Friday, March 14, 2008

The right of the people to be secure... their persons, houses, papers, and effects, against unreasonable searches and seizures, shall not be violated, and no Warrants shall issue, but upon probable cause, supported by an Oath or affirmation, and particularly describing the place to be searched, and the persons or things to be searched.

So says the 4th Amendment to the Constitution of the United States of America, ratified in 1791.

For about 210 years of our nation's history, the 4th Amendment meant pretty much what it said: the people are protected from unreasonable government prying into their personal effects without a court-ordered warrant authorizing a search.

For the last five or six years, however, the 4th Amendment has been undercut, trampled on, or simply ignored - and today it seems as if these once hallowed words have little to no meaning.

Two stories this week bring the current government's abandonment of the 4th amendment to the fore.

First, the dazzling downfall of former New York Governor Eliot Spitzer. Although I don't think it need be said, let me say it anyway: Spitzer's conduct was unjustifiable, it was unquestionably wrong, and it was inexcusable. I do NOT defend him. He broke the public trust and clearly broke the law. His resignation was inevitable and justified.

I am not, however, writing about Spitzer's conduct. Instead, a part of the story that has been lost in the salaciousness is how our government "stumbled" upon the scandal.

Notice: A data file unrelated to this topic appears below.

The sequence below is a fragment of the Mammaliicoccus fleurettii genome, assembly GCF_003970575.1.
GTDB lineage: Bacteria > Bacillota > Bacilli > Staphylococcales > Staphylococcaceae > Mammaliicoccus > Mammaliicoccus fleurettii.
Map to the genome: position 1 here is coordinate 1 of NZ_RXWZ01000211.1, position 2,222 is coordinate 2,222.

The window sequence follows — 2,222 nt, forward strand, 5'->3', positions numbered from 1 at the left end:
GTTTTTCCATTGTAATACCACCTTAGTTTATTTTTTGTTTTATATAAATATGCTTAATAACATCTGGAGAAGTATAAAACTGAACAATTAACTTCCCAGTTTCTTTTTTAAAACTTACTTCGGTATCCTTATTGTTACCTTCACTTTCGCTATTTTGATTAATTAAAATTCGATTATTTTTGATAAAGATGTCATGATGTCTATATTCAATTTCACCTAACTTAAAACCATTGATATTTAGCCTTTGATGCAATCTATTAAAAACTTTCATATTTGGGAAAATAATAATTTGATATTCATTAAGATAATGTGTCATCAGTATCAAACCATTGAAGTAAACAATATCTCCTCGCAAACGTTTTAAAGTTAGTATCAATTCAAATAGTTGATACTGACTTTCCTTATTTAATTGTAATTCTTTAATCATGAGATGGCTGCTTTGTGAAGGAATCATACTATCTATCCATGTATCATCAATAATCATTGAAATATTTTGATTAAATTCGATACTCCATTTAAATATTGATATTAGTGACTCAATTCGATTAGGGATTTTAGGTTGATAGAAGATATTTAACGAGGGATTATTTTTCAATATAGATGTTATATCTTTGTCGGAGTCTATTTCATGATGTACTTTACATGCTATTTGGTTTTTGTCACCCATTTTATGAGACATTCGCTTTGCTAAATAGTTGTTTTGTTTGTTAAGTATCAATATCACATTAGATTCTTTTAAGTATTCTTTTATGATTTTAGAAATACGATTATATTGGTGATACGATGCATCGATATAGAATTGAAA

According to two sources ... Spitzer hit the federal radar when a bank reported to the Internal Revenue Service that a significant amount of money had been suspiciously transferred from one account to another.

The IRS, upon investigating the matter late last year, found that the accounts were connected to Spitzer, the sources said. The IRS contacted the FBI, which joined the case to investigate the possibility of government corruption.

New "counter-terrorism" banking laws require banks to report certain account activity to the government - specifically the IRS:
Federal law requires a banking institution to file a Suspicious Activity Report when the institution suspects a transaction is linked to a federal crime.

More specifically, the banks are required to report to the IRS any transactions totaling $5,000 or more if the transactions "involve potential money laundering or a violation of the Bank Secrecy Act." The act requires businesses to keep documents that are useful for identifying and investigating money laundering.

Ummm...does anyone else but me recognize something incredibly important missing in those sentences? How about a warrant? These laws REQUIRE financial institutions to report activity that no one has probable cause to get a search warrant to look at. Yet, no one seems to be remotely concerned.
Sources said Spitzer allegedly was moving money between several of his own accounts, and investigators think he may have been shuffling money to hide his behavior from his wife.